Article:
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pcap data capture

Hi,

How does the pcap library handle TCP out-of-order packets? Does it put them back into the right order or does it just deliver the packets in the order it arrives?

Assuming it's the latter, how would you go about putting them back in the right order?
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PMembrey
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PMembrey
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1 Solution
 
shajithchandranCommented:
I think TCP should handle the reordering.. thats what TCP is meant for.
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PMembreyAuthor Commented:
I would agree if this was a normal socket - the data read would be in order - after all, that's the whole point of TCP. However if I'm listening on the wire, presumably pcap will pass me packets as it sees them, out of order or not.

Wireshark definitely shows them, but I don't know if this is for reference (i.e. network debugging) or whether or not it actually makes a difference.
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shajithchandranCommented:
I not sure what is pcap, but if its an application that sits on top of TCP stack, then it need not worry about packet ordering.. the TCP layer will do it. From an application point of view, the data will come in order.
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Infinity08Commented:
pcap provides packet sniffing. It receives packets as they are received on the network interface, so if packets arrive out of order, then that's how pcap will see them.

However, the TCP stack on the machine will take care of asking for re-transmits, and those re-transmits should also show up while sniffing. So, it would just be a matter of ignoring the out-of-order packets, and waiting for the re-transmitted packets as necessary.

On the other hand, I'm not really sure why you need this ... Could you clarify what exactly you are trying to do ? Maybe there's a better way of doing things ?
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PMembreyAuthor Commented:
At the moment I capture all the traffic in Wireshark, select a packet of interest and then tell it to "Follow TCP stream" and then save as raw to a file. From there I can analyse the data in the stream to help me debug my client and server combo.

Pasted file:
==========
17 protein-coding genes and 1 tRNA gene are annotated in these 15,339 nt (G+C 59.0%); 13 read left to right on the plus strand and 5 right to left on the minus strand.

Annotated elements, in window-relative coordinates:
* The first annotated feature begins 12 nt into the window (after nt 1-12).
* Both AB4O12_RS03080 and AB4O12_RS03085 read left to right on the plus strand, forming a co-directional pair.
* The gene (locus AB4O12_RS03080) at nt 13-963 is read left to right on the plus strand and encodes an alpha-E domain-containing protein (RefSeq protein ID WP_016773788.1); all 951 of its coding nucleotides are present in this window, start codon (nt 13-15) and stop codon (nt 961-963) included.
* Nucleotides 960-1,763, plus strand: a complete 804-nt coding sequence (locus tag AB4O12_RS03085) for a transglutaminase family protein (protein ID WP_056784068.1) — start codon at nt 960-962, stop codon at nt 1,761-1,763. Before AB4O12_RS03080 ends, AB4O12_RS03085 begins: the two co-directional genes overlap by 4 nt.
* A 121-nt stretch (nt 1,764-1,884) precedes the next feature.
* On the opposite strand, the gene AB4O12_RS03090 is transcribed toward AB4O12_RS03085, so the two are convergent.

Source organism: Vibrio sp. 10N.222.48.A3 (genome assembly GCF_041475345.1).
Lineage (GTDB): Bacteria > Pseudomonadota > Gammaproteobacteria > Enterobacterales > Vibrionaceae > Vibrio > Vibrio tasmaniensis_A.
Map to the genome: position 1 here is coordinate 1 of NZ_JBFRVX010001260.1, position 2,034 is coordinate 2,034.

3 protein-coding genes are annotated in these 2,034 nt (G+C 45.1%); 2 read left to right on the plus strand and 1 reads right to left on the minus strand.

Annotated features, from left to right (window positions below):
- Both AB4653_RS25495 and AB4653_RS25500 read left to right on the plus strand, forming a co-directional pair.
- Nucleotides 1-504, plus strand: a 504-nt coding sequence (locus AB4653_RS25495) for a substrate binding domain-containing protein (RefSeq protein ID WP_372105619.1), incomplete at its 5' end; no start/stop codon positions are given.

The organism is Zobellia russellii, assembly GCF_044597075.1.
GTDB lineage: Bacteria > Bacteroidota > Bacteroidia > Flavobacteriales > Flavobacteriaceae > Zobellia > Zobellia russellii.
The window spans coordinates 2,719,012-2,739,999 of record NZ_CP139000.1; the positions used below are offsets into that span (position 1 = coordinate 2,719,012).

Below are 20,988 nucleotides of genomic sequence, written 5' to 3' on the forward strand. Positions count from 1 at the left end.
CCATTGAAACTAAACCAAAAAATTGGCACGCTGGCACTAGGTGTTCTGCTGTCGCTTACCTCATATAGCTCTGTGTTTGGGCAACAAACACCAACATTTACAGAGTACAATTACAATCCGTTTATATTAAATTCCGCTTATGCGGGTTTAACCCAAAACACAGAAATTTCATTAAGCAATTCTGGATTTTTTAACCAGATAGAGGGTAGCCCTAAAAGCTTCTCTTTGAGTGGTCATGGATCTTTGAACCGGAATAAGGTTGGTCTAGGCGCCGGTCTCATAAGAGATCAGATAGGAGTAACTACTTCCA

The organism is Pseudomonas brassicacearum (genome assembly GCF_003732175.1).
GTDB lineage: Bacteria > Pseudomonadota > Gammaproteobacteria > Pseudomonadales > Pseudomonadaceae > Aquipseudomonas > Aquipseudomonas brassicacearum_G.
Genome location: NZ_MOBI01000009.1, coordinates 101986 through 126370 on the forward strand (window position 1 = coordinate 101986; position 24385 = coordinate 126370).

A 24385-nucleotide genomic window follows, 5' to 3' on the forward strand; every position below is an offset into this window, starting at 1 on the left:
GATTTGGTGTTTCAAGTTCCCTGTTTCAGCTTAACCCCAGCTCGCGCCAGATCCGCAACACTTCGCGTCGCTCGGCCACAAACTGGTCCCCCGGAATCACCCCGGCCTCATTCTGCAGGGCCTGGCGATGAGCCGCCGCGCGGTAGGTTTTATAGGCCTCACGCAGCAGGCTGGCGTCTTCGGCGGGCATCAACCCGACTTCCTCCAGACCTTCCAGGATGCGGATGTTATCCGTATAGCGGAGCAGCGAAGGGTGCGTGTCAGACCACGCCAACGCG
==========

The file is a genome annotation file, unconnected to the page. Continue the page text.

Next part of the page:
However to speed things up, I would like to have a simple little app that does the same thing as Wireshark, except it just does it in one go rather than me having to go through all the steps above.

Wireshark when told to follow the stream will sort out the out-of-order packets, but a direct pcap session (as expected) does not. So, I would like to solve this particular problem :-)
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Infinity08Commented:
What the "Follow TCP Stream" does, is filter out all packets that belong to the given TCP stream (based on source and destination IP addressed and ports).

If you want to make it easier to do a series of operations, maybe what you're after is tshark with proper command-line options.

For example, to get just one stream, you could do something like :

        tshark -r in.pcap -R "ip.addr==1.2.3.4 && tcp.port==10 && ip.addr==1.2.3.5 && tcp.port==20" -w out.pcap

or something more robust if needed.

tshark have many more options that will allow you to automate things the way you want.

        http://www.wireshark.org/docs/man-pages/tshark.html
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PMembreyAuthor Commented:
Hi, that's actually a good solution but I really want to process the data live :-)
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Infinity08Commented:
>> but I really want to process the data live :-)

tshark can capture data live, if that's what you mean. The example I gave was reading from in.pcap, but you could just as well read from a network interface (use the -i option instead of the -r option).
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PMembreyAuthor Commented:
Well what I mean is that in effect I want my debug application to see an identical input stream (that is data sent from the remote server) as the actual client.

At present I suspect that I will need to write a very basic tcp implementation to ensure that the packets passed on are in the correct order etc. Obviously the debug app can't request packets to be resent etc, but it would need to know what to drop and how to order them I guess.

So if application A were connecting via TCP to the server and then wrote the data it received directly to a file, application B, which is only listening via pcap, needs to be able to produce the same file.

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Infinity08Commented:
Ok. I think I understand what you're trying to achieve.

Give a tool like tcpreplay a look :

        http://tcpreplay.synfin.net/

It allows to "play" a TCP stream from a pcap file again
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PMembreyAuthor Commented:
I'm using that right now and I've got the capture to file sorted. The problem I think is that my version contains duplicates and out of order packets - ie my datafile is not the same as the one wireshark creates.

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Infinity08Commented:
Just to be sure : when using tcpreplay, you only replay the client-to-server traffic, right ? You don't replay what the server sends back (your debug server should be doing that).


>> The problem

What problem do you observe ?
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